Free speech is not the same as freedom from consequences

Misrepresentation underpins complaints about an intolerance of conservative views

‘The ‘£350 million for the NHS’ lie almost certainly swayed the outcome of the Brexit vote. That this figure was mendacious in the extreme proved no impediment to it becoming cemented in the public consciousness.’

‘The ‘£350 million for the NHS’ lie almost certainly swayed the outcome of the Brexit vote. That this figure was mendacious in the extreme proved no impediment to it becoming cemented in the public consciousness.’

 

The right to free discussion is a bedrock of western society, central to our societal well-being. But growing political polarisation on both sides of the Atlantic has seen a screed of articles bemoaning an intolerance of conservative or fringe views. If certain commentators are to be believed, the very Voltairean principle of free speech is itself under attack.

This vocal hand-wringing is, however, based largely on misrepresentation. The laudable aim of free speech is predicated on an implication of good faith and honest engagement. Once this assumption is violated, it becomes a Trojan horse for the most terrible falsehoods. Far from being an arbiter of truth, the adversarial nature of debate all too frequently rewards only the most devious orator, willing to employ inflammatory fictions.

The reality is that it takes far more effort to debunk nonsense than it takes to utter it in the first instance. To cite a contemporary example, the “£350 million for the NHS” lie almost certainly swayed outcome of the Brexit vote. That this figure was mendacious in the extreme proved no impediment to it becoming cemented in the public consciousness, nor did repeated debunking stop its principal architect becoming prime minister.

Illusory truth

In reality, we are all vulnerable to the phenomenon of illusory truth, where repeated assertion makes us more likely to believe something due to repeated exposure. This can even sway us to accept fictions implicitly, despite knowing them to be wrong on an intellectual level. This quirk of human psychology has long been known to demagogues and dictators, calling to mind Joseph Goebbels’s infamous observation: “If you tell a lie big enough and keep repeating it, people will eventually come to believe it.” That our very understanding can be so profoundly hijacked is disconcerting and means we cannot naively afford an uncritical platform to those intent on deliberately misleading.

BREXIT: The Facts

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A tolerance for poisonous fictions comes with a price tag we can no longer afford

Nor can we allow the ideals of open discussion to be co-opted as a cover for oppression. There is no onus on us to engage with hateful philosophies, nor obligation to give a free airing to positions that seek to deny others of fundamental rights or basic humanity. Writing at the twilight of the second World War after fleeing Vienna to escape the rise of Nazism, philosopher Karl Popper noted that societies tolerant without limit will eventually be overtaken, subjugated by the those with no such compunction.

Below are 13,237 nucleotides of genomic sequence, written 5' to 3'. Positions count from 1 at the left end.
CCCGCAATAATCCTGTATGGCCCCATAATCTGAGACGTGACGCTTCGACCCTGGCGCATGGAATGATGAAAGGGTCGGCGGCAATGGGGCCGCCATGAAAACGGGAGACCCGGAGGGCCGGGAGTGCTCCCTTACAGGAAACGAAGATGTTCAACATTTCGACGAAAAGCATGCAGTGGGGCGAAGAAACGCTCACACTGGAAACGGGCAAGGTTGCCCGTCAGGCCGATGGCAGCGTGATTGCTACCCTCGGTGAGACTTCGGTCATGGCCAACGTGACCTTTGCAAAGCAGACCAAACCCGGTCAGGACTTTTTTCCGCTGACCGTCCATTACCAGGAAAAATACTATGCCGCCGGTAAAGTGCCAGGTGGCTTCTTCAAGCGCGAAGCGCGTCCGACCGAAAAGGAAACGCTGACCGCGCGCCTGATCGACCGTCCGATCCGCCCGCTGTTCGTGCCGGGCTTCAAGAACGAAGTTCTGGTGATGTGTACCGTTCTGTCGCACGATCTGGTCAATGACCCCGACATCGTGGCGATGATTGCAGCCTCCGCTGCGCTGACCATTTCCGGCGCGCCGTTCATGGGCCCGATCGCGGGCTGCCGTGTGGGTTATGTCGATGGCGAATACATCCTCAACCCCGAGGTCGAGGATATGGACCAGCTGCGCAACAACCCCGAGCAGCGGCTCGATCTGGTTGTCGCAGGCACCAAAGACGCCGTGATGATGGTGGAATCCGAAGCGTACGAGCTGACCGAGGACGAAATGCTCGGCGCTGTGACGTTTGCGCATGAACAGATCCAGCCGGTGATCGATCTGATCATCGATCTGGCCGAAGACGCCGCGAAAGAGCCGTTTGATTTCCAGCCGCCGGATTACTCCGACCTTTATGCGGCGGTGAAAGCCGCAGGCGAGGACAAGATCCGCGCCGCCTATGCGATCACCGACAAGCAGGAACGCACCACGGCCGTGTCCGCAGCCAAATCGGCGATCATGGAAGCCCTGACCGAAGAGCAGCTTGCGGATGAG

Having witnessed the triumph of the intolerant, Popper’s solution to this “paradox of tolerance” was the conclusion that “we should therefore claim, in the name of tolerance, the right not to tolerate the intolerant”. This is precisely the reason that there are regulations on hate speech, and laws against incitement to hatred, feeble as they might be.

Consequence of speech

More than this, freedom of speech should never be confused with freedom from consequence of speech. The former is, of course, sacrosanct; everyone has a right to their own views, however odious or erroneous they might be. However, the crucial caveat is that this right does not shield one from being judged on content of those views. One may, of course, espouse racist, homophobic, misogynistic or otherwise distasteful positions – and others have the right to judge them for it.

There is no automatic protection against opprobrium inherent in the right to free speech. Nor is anyone entitled by virtue of this right to a platform for their views. The mere fact that one can hold any view they desire does not automatically mean those views have to be respected – a nuance with which many decrying criticism of their views seem to struggle.

We should, of course, constantly seek to challenge our positions. Far from being static, our world view should constantly evolve as our information changes, and our understanding deepens. Nor should we ever shy away from open, honest discussion. But being tolerant of those with differing views does not mean affording mendacious positions or hateful falsehoods a veneer of respectability. Robust discussion is of paramount importance for a healthy society, yet in an era of virulent disinformation on everything from politics to medicine, a tolerance for poisonous fictions comes with a price tag we can no longer afford.

Dr David Robert Grimes is a Maddox prize-winning science writer. His first book, The Irrational Ape: Why Flawed Logic Puts Us All at Risk, and How Critical Thinking Can Save the World, will be published on September 5th

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